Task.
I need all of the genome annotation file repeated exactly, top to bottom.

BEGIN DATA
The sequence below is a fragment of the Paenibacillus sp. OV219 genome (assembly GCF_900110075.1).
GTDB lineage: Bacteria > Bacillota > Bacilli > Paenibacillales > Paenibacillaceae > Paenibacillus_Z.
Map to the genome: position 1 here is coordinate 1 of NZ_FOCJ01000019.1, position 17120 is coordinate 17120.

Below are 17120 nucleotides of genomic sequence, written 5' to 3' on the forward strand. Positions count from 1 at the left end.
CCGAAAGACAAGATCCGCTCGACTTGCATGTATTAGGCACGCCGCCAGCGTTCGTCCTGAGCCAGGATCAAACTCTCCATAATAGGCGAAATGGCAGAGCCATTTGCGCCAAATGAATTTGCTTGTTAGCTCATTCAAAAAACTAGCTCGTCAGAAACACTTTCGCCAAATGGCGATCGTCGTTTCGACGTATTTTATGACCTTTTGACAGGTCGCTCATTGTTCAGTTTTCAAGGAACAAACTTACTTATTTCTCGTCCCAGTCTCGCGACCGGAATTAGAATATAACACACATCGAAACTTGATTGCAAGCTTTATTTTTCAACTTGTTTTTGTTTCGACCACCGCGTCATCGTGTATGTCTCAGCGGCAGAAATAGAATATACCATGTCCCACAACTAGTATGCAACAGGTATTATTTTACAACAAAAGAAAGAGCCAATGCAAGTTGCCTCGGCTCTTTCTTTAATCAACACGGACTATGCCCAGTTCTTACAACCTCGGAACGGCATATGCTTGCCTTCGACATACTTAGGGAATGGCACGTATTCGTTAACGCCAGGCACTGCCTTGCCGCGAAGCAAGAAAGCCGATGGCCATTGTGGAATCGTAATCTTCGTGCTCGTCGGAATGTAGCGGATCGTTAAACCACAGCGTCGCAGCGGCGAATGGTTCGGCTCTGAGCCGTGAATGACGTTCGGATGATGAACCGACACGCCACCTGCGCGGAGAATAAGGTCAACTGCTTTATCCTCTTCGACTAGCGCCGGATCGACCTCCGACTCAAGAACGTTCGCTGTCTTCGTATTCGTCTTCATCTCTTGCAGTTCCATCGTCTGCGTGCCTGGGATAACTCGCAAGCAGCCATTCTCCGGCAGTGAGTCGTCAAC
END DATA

The sequence below is a fragment of the Paenibacillus sp. OV219 genome (assembly GCF_900110075.1).
GTDB lineage: Bacteria > Bacillota > Bacilli > Paenibacillales > Paenibacillaceae > Paenibacillus_Z.
Map to the genome: position 1 here is coordinate 1 of NZ_FOCJ01000019.1, position 17120 is coordinate 17120.

Below are 17120 nucleotides of genomic sequence, written 5' to 3' on the forward strand. Positions count from 1 at the left end.
CCGAAAGACAAGATCCGCTCGACTTGCATGTATTAGGCACGCCGCCAGCGTTCGTCCTGAGCCAGGATCAAACTCTCCATAATAGGCGAAATGGCAGAGCCATTTGCGCCAAATGAATTTGCTTGTTAGCTCATTCAAAAAACTAGCTCGTCAGAAACACTTTCGCCAAATGGCGATCGTCGTTTCGACGTATTTTATGACCTTTTGACAGGTCGCTCATTGTTCAGTTTTCAAGGAACAAACTTACTTATTTCTCGTCCCAGTCTCGCGACCGGAATTAGAATATAACACACATCGAAACTTGATTGCAAGCTTTATTTTTCAACTTGTTTTTGTTTCGACCACCGCGTCATCGTGTATGTCTCAGCGGCAGAAATAGAATATACCATGTCCCACAACTAGTATGCAACAGGTATTATTTTACAACAAAAGAAAGAGCCAATGCAAGTTGCCTCGGCTCTTTCTTTAATCAACACGGACTATGCCCAGTTCTTACAACCTCGGAACGGCATATGCTTGCCTTCGACATACTTAGGGAATGGCACGTATTCGTTAACGCCAGGCACTGCCTTGCCGCGAAGCAAGAAAGCCGATGGCCATTGTGGAATCGTAATCTTCGTGCTCGTCGGAATGTAGCGGATCGTTAAACCACAGCGTCGCAGCGGCGAATGGTTCGGCTCTGAGCCGTGAATGACGTTCGGATGATGAACCGACACGCCACCTGCGCGGAGAATAAGGTCAACTGCTTTATCCTCTTCGACTAGCGCCGGATCGACCTCCGACTCAAGAACGTTCGCTGTCTTCGTATTCGTCTTCATCTCTTGCAGTTCCATCGTCTGCGTGCCTGGGATAACTCGCAAGCAGCCATTCTCCGGCAGTGAGTCGTCAAC